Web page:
Andrew Mackinlay: To ask the Secretary of State for Defence if he will meet the Gibraltar Services Police Staff Association to discuss the contents of their letter of 15 December 2006 to the Head of Human Resources, Chief of Joint Operations, Northwood HQ; and if he will make a statement. 
Derek Twigg: The Gibraltar Services Police Staff Association should discuss the issues they have raised in their letter of 15 December with local MOD management. They are encouraged to do so within the framework of the Joint Consultative Committee that has been established in Gibraltar to facilitate constructive dialogue on employee relations issues between the Association and management.
Mr. Ingram: The aim of rest and recuperation is to provide Service personnel, who have been mentally and physically challenged by continuous service in an operational area, time to rest out of line and recharge their batteries in order to sustain operational effectiveness.
The decision to grant rest and recuperation rests with the in-theatre operational commander, who will consider a number of factors such as the threat, the operational requirement and minimum force levels, to determine the practicality of rest and recuperation.
Rest and recuperation is not leave and is to be taken at a time, location and for a duration specified by the operational commander. Rest and recuperation may only be granted to individuals and units on periods of continuous operations in excess of four months.
|Aircraft type||Number of cannibalisations|
|(1) Statistics for Harrier aircraft operating in Afghanistan are not available for the period requested as information was not held centrally and could be provided only at disproportionate cost and by diverting staff from operational support tasks. As of 1 January 2007 instances of the cannibalisation of Harrier aircraft in Afghanistan are being recorded centrally.|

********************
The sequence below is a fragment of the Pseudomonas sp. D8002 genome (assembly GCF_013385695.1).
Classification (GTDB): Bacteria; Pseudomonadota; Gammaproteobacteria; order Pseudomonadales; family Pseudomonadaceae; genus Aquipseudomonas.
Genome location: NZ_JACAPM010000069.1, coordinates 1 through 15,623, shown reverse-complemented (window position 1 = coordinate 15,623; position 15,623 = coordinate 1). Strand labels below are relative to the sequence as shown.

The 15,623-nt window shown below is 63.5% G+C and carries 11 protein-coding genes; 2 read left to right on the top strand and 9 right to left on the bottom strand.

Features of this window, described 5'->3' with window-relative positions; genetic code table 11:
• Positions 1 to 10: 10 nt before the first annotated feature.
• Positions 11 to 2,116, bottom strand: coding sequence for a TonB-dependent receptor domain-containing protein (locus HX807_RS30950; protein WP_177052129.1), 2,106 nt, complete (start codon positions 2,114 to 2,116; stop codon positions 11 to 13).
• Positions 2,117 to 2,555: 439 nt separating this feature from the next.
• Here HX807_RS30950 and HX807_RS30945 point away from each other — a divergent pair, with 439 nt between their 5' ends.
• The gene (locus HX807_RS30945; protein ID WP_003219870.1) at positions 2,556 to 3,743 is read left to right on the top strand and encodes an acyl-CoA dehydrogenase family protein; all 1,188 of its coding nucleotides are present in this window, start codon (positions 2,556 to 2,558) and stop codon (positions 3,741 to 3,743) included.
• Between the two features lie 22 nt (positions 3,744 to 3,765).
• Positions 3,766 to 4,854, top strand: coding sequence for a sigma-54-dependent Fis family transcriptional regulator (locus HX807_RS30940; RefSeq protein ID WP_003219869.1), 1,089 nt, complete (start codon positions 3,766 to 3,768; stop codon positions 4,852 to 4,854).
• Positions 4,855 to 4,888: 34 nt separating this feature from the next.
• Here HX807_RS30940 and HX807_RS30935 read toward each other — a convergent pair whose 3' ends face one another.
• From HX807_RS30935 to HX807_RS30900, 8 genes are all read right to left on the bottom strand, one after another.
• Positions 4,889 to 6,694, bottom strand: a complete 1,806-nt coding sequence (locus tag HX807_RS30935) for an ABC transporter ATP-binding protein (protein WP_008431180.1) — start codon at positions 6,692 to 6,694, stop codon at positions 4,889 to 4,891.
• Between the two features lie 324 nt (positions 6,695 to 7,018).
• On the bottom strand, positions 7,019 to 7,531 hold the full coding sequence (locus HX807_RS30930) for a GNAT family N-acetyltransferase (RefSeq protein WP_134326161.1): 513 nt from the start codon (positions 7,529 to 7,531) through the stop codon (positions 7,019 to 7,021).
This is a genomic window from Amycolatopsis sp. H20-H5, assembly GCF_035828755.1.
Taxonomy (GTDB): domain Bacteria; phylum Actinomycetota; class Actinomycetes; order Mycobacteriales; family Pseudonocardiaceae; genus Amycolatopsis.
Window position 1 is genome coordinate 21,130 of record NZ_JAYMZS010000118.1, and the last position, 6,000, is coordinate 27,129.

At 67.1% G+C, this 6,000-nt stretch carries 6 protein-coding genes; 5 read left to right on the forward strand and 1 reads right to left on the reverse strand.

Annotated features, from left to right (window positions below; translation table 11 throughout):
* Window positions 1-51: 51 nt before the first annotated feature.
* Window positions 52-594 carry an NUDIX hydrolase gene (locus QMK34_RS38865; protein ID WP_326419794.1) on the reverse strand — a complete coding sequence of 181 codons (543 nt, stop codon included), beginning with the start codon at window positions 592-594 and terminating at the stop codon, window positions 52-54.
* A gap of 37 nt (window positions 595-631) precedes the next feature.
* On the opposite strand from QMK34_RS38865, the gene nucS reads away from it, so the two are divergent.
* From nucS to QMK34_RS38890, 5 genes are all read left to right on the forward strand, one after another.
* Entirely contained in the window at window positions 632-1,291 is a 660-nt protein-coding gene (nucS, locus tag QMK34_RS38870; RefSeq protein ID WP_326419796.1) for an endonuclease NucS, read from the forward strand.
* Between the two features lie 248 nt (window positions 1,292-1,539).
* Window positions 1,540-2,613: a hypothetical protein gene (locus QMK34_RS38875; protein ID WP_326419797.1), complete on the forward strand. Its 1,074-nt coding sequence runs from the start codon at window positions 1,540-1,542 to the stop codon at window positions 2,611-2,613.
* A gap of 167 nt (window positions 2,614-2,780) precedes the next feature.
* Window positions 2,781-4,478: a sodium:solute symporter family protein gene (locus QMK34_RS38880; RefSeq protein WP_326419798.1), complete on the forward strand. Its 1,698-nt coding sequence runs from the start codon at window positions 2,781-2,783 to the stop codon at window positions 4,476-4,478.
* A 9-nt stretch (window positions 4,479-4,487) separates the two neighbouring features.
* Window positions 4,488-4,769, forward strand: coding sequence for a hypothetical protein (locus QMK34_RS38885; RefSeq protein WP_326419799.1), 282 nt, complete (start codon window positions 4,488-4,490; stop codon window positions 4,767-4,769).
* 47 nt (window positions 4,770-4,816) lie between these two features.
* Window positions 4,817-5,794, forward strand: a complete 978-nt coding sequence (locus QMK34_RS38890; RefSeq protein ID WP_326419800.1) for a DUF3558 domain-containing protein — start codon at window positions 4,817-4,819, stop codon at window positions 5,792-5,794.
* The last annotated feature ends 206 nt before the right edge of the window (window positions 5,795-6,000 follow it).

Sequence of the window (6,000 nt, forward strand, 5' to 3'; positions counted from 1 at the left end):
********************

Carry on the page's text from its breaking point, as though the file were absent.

Daniel Kawczynski: To ask the Secretary of State for Defence what the purchase cost was of each ship which is (a) mothballed and (b) proposed to be mothballed; what the estimated cost of mothballing each ship is; and what the estimated cost is of returning each ship to full operational capability. 
Mr. Ingram: HMS Invincible is the only Royal Navy ship currently in a very low state of extended readiness in which it would take approximately 18 months to return her to the operational service. The build cost of Invincible was £184.5 million. It has so far cost £2.5 million to prepare and maintain the ship for her period of extended readiness. A further £1.4 million has been allocated to take her through to 2010 when she is due to be withdrawn from service. As there are currently no plans to return Invincible to operational service, no formal assessment of the cost of doing so has been undertaken.
As part of the Department's current planning round, we are examining a range of proposals for the defence programme, to enhance investment in
certain areas and also to reduce investment in areas of lower priority. Ministerial decisions on the forward defence programme will be taken in the first quarter of 2007 and appropriate announcements will be made in that timeframe.
Mr. Ingram: The normal operating cycle of every warship includes periods of lower readiness, typically for maintenance or refit, interspersed with periods in which the ship is held at high readiness for operations.
Mr. Harper: To ask the Secretary of State for Defence (1) what steps he is taking to ensure that South African citizens serving in the British armed forces may continue to do so under South African law; 
Mr. Ingram: We have been following the development of the draft Prohibition of Mercenary Bill very closely and are urgently investigating the potential consequences for South African personnel currently serving in the UK armed forces, should the legislation be enacted, so that we can support those who may be affected. We value, greatly, the service given by South African personnel.
Representations have been made by the Secretary of State for Defence to the South African Defence Minister on the potential implications the proposed legislation would have on recruitment and retention of personnel into the UK armed Forces. A visit is being planned to South Africa to enable MOD officials to hold face-to-face discussions with the South African Department of Defence to try and resolve some of the uncertainties.
Mr. Laws: To ask the Secretary of State for Work and Pensions when the Minister for Pensions will meet Mr. John Markham of the International Consortium of British Pensioners to discuss frozen pensions of UK pensioners living overseas; and if he will make a statement.